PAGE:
last bus to summer bay

Shaky Kane art: good news all round

For Tripwire I read Brink Book One, Dan Abnett and INJ Culbard’s sci-fi crime story now collected from 2000AD, which dresses an old-fashioned 1980s style police procedural in very modern blazing colour fields with art that owes a good deal to animation. Brightly lighted noir is an under-explored arena compared to the dark and shadowy version, although Abnett opts to underplay the political dimension and element of class conflict to the point where they could almost be optional extras – but most certainly are not.

Abnett also writes 2000AD‘s Grey Area, where issues of migration and cultural prejudice aren’t subtext so much as simply text. But outside of the strips written by Pat Mills – who still hasn’t met a status quo well worth overturning – the comic’s revolutionary instincts have to fit within distinctly mainstream borders these days, and the occasional suggestion from the editorial office that 2000AD still gets all up in The Man’s grill like it’s 1977 are a bit quaint. I recently devoured IDW’s Artisan Edition of Wally Wood’s EC Comics stories, collecting the original pencil art straight from the artist’s boards, and the social stresses of late Fair Deal America and convulsions of the Korean War bubble under every brush stroke of Wood’s sci-fi artwork in ways that its distant descendants in modern 2000AD can’t really emulate. The distinction is even more stark in the war comics created by Wood with Harvey Kurtzman. I had never read Atom Bomb! from 1953’s Two-Fisted Tales #33 before, with its negative-space US-borne apocalypse arriving on page one and a deliberately ambiguous happy ending on page seven that’s so fragile and conflicted the ink still seems wet, but it’s hard to see how a modern culture drenched in irony can possibly approach Thanatos in the same way today.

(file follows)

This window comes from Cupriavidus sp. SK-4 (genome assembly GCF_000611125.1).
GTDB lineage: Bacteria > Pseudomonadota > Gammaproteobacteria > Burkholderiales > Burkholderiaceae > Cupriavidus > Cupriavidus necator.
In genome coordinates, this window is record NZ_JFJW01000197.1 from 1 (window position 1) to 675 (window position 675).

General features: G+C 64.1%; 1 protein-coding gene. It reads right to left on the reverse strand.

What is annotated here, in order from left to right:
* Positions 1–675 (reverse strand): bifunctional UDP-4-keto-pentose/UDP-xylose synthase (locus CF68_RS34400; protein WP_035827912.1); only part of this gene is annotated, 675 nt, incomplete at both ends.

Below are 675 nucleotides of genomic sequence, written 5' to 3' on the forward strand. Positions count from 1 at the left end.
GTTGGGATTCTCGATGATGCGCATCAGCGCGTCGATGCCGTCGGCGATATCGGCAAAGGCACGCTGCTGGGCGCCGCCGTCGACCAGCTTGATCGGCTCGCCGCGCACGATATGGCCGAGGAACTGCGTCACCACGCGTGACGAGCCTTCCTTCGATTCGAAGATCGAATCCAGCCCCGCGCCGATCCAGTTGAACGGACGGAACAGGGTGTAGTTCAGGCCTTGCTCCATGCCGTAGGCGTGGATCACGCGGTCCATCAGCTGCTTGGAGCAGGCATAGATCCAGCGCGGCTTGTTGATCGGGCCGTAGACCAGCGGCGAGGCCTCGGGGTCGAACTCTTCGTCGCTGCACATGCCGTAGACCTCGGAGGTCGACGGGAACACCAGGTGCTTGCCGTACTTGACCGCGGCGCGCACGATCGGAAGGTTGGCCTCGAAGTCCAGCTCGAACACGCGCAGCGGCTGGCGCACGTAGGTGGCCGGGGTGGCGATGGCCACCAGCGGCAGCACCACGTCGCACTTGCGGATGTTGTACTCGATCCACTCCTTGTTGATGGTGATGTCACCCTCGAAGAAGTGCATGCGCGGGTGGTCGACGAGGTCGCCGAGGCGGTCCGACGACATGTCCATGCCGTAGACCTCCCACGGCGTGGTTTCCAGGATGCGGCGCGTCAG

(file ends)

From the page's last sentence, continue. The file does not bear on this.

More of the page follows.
The trick is to find a different way, and for that there’s Good News Bible, a titanic collection of strips by Shaky Kane from old issues of Deadline that’s so densely personal that it arrives on the page direct from the artist’s laboratory without exposure to the outside air at all. Kane’s recent work has corralled his Kirby-ish power within workable frames and tangible lines, channeling something of EC Comics’ sci-fi intensity, but these old Deadline strips are messy and unruly and quite a handful, the jagged lines generating something close to tangible static charge. David Hine, Kane’s recent collaborator, told The Comics Journal that “the best works of art always leave things unresolved,” and Good News Bible is chimeric in ways that can only come from authentic artistic inspiration and its messy scars, not the blunt calculations of your average savage pencil. Plus Deadline had its own Last Days Of Thatcher axes to grind – “gazing into the abyss that was 1989” says the new frontispiece – and Kane’s strips about the puritanical A-Men, licensed to kick your door in and order you to cease fornicating on the authority of Chief Constable James Anderton’s Turin-style death shroud, are rendered in thick pools of black that you stare into like a suddenly dark room after the lights go out. Then the later strips leave narrative behind, turning to montage and cut-ups and typography, fraught personal investigations of frustration and self-image with which the reader just has to reach an accommodation on whatever terms can be agreed. Throughout, men of principle find those principles to be fragile and riven with fault lines, and often end up slumped against the wall in a characteristic pose. Since not the least bit of knowledge I acquired in connection with the book is that James Anderton is actually still around, Kane’s thumping pencils and their vertiginous density have a suitably modern resonance in an era when honest ambiguity has gone horribly out of fashion. Dannii Minogue is still around too, her Home and Away-era cultural presence having been tipped into Kane’s artistic blender to emerge on these pages once or twice. If the entirely gracious response from her at the time and included here is above board, the younger Minogue has a sense for the tides of underground cartooning much as her sister reads the course of haute couture.

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